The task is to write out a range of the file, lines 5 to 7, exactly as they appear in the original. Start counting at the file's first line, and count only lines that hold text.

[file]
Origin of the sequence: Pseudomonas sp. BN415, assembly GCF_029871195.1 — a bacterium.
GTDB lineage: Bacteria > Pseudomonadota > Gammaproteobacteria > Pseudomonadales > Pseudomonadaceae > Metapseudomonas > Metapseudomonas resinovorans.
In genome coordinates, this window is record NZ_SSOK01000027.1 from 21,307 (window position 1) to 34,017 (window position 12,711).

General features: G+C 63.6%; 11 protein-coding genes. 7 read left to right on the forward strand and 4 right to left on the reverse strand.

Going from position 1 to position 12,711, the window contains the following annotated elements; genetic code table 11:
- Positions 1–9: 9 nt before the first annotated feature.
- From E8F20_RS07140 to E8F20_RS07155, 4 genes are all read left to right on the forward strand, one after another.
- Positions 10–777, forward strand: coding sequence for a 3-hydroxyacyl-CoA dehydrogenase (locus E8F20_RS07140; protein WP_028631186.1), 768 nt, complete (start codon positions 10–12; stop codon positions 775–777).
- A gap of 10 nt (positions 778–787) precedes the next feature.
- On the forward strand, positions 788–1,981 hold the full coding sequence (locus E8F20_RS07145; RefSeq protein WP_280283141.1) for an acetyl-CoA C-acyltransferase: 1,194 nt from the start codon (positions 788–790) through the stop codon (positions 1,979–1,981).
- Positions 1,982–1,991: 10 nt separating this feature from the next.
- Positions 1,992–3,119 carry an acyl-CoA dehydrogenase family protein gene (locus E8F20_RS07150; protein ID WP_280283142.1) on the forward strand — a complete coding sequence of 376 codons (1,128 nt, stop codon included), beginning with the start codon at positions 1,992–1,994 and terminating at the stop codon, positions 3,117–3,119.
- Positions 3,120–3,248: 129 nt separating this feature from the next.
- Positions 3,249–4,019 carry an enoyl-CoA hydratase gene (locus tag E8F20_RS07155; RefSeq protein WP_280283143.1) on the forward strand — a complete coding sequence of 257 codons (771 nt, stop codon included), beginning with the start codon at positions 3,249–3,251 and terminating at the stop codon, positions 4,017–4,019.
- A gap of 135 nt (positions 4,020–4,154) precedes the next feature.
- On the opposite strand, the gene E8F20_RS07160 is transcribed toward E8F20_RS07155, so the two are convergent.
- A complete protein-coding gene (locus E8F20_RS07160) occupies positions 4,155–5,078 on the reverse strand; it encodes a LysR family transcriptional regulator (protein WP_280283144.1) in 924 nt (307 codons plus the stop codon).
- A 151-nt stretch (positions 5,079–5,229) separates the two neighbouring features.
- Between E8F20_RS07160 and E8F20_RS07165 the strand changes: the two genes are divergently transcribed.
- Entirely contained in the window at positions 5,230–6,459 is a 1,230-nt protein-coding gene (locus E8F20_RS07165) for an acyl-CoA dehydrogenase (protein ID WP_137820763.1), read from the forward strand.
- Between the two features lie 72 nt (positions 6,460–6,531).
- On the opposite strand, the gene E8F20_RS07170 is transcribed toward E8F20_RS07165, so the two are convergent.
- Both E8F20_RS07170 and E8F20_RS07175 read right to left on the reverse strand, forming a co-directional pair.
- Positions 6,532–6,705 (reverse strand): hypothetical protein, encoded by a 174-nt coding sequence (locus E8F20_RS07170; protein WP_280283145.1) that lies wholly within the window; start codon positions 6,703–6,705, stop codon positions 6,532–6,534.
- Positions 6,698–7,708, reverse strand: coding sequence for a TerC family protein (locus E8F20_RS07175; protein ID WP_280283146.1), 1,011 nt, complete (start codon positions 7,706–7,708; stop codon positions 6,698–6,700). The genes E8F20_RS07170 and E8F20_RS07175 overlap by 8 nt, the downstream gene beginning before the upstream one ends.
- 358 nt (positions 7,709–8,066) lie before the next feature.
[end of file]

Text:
Going from position 1 to position 12,711, the window contains the following annotated elements; genetic code table 11:
- Positions 1–9: 9 nt before the first annotated feature.
- From E8F20_RS07140 to E8F20_RS07155, 4 genes are all read left to right on the forward strand, one after another.